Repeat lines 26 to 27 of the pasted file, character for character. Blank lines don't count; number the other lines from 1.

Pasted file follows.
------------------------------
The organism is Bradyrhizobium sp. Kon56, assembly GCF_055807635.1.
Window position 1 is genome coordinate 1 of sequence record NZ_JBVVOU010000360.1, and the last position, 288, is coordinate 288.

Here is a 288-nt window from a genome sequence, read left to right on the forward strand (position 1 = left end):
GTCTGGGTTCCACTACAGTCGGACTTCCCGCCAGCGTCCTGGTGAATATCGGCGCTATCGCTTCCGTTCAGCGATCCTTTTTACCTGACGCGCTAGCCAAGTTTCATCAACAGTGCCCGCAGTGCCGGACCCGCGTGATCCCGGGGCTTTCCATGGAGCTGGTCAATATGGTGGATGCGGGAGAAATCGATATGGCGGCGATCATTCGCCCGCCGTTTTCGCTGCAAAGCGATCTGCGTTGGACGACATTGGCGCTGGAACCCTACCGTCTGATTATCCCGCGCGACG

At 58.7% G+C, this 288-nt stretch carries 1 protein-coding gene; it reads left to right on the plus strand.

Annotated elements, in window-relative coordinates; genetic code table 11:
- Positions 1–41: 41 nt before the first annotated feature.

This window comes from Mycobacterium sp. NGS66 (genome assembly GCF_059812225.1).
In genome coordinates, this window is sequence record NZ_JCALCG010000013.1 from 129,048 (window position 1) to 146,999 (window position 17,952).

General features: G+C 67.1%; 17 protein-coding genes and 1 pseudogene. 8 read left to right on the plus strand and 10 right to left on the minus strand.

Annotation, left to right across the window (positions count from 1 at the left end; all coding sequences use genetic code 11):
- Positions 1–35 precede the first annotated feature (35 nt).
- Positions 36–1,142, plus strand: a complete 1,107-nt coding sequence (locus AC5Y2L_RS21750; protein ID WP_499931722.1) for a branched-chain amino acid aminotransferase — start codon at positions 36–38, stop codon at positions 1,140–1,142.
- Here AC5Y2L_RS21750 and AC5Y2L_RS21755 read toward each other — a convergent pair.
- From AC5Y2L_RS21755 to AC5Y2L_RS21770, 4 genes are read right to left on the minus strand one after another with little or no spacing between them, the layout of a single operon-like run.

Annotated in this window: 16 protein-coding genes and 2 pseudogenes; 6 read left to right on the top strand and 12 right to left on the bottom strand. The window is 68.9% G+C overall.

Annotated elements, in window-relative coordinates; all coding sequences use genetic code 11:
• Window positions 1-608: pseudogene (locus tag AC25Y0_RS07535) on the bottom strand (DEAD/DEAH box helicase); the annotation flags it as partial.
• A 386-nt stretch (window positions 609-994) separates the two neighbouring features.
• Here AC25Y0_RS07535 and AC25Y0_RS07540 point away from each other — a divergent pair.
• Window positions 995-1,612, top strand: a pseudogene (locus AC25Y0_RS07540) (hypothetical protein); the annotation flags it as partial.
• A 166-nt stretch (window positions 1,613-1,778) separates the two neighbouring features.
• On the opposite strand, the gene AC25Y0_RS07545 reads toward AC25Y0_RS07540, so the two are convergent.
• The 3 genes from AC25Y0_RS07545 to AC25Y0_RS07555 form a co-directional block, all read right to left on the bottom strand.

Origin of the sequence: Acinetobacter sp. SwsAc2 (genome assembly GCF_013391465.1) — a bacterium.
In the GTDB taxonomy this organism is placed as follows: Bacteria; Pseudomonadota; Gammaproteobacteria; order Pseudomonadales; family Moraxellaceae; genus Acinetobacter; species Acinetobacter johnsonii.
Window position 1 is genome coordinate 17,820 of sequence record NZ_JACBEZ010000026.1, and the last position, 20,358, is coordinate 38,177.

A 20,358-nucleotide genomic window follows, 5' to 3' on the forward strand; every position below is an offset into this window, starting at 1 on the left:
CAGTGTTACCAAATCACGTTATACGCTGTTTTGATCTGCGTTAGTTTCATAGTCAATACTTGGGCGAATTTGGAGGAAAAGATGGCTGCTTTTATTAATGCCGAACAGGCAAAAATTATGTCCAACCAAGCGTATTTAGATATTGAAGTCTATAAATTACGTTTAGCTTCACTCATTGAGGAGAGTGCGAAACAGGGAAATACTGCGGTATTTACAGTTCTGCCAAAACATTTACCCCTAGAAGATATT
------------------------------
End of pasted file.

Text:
In the GTDB taxonomy this organism is placed as follows: Bacteria; Pseudomonadota; Gammaproteobacteria; order Pseudomonadales; family Moraxellaceae; genus Acinetobacter; species Acinetobacter johnsonii.
Window position 1 is genome coordinate 17,820 of sequence record NZ_JACBEZ010000026.1, and the last position, 20,358, is coordinate 38,177.